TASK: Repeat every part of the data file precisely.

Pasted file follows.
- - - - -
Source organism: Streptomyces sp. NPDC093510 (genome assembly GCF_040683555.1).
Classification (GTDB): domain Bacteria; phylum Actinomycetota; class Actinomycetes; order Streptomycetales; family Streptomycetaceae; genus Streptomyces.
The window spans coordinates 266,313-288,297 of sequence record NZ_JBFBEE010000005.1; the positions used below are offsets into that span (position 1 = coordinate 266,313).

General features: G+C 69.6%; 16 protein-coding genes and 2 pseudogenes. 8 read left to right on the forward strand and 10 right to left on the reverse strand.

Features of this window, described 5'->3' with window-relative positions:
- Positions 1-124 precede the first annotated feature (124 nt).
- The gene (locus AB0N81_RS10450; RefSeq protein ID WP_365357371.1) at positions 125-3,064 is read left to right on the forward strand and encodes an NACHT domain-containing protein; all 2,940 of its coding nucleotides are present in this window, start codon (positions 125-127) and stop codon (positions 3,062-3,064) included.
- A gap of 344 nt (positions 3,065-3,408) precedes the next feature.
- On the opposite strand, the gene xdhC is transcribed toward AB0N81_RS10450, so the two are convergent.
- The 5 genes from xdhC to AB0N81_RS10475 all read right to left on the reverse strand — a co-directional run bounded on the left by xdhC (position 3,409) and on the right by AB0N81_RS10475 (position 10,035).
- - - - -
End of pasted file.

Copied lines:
Source organism: Streptomyces sp. NPDC093510 (genome assembly GCF_040683555.1).
Classification (GTDB): domain Bacteria; phylum Actinomycetota; class Actinomycetes; order Streptomycetales; family Streptomycetaceae; genus Streptomyces.
The window spans coordinates 266,313-288,297 of sequence record NZ_JBFBEE010000005.1; the positions used below are offsets into that span (position 1 = coordinate 266,313).

General features: G+C 69.6%; 16 protein-coding genes and 2 pseudogenes. 8 read left to right on the forward strand and 10 right to left on the reverse strand.

Features of this window, described 5'->3' with window-relative positions:
- Positions 1-124 precede the first annotated feature (124 nt).
- The gene (locus AB0N81_RS10450; RefSeq protein ID WP_365357371.1) at positions 125-3,064 is read left to right on the forward strand and encodes an NACHT domain-containing protein; all 2,940 of its coding nucleotides are present in this window, start codon (positions 125-127) and stop codon (positions 3,062-3,064) included.
- A gap of 344 nt (positions 3,065-3,408) precedes the next feature.
- On the opposite strand, the gene xdhC is transcribed toward AB0N81_RS10450, so the two are convergent.
- The 5 genes from xdhC to AB0N81_RS10475 all read right to left on the reverse strand — a co-directional run bounded on the left by xdhC (position 3,409) and on the right by AB0N81_RS10475 (position 10,035).